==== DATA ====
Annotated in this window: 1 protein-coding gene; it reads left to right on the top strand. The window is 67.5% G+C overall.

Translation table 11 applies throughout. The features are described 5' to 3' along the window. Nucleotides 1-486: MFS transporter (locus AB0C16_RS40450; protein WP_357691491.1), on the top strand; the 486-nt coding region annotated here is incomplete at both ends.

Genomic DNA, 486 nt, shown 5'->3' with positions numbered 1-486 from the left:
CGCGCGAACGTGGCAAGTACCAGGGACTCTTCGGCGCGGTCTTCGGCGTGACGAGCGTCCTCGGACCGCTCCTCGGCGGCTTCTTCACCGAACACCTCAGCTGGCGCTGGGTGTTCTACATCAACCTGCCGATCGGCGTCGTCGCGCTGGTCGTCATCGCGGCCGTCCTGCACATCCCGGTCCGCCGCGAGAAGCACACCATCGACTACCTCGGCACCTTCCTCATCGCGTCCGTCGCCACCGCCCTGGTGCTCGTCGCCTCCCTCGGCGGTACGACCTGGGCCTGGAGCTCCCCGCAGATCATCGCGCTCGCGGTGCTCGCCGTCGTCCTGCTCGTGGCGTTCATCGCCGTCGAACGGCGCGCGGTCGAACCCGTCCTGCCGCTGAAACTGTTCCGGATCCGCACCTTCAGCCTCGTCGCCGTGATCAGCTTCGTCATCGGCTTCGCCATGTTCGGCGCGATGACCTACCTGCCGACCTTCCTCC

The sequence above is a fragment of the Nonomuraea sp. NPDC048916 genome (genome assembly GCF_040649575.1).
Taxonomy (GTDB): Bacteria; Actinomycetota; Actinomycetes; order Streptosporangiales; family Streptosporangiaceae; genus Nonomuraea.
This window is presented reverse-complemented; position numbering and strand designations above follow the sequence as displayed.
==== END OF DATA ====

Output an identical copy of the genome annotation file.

Annotated in this window: 1 protein-coding gene; it reads left to right on the top strand. The window is 67.5% G+C overall.

Translation table 11 applies throughout. The features are described 5' to 3' along the window. Nucleotides 1-486: MFS transporter (locus AB0C16_RS40450; protein WP_357691491.1), on the top strand; the 486-nt coding region annotated here is incomplete at both ends.

Genomic DNA, 486 nt, shown 5'->3' with positions numbered 1-486 from the left:
CGCGCGAACGTGGCAAGTACCAGGGACTCTTCGGCGCGGTCTTCGGCGTGACGAGCGTCCTCGGACCGCTCCTCGGCGGCTTCTTCACCGAACACCTCAGCTGGCGCTGGGTGTTCTACATCAACCTGCCGATCGGCGTCGTCGCGCTGGTCGTCATCGCGGCCGTCCTGCACATCCCGGTCCGCCGCGAGAAGCACACCATCGACTACCTCGGCACCTTCCTCATCGCGTCCGTCGCCACCGCCCTGGTGCTCGTCGCCTCCCTCGGCGGTACGACCTGGGCCTGGAGCTCCCCGCAGATCATCGCGCTCGCGGTGCTCGCCGTCGTCCTGCTCGTGGCGTTCATCGCCGTCGAACGGCGCGCGGTCGAACCCGTCCTGCCGCTGAAACTGTTCCGGATCCGCACCTTCAGCCTCGTCGCCGTGATCAGCTTCGTCATCGGCTTCGCCATGTTCGGCGCGATGACCTACCTGCCGACCTTCCTCC

The sequence above is a fragment of the Nonomuraea sp. NPDC048916 genome (genome assembly GCF_040649575.1).
Taxonomy (GTDB): Bacteria; Actinomycetota; Actinomycetes; order Streptosporangiales; family Streptosporangiaceae; genus Nonomuraea.
This window is presented reverse-complemented; position numbering and strand designations above follow the sequence as displayed.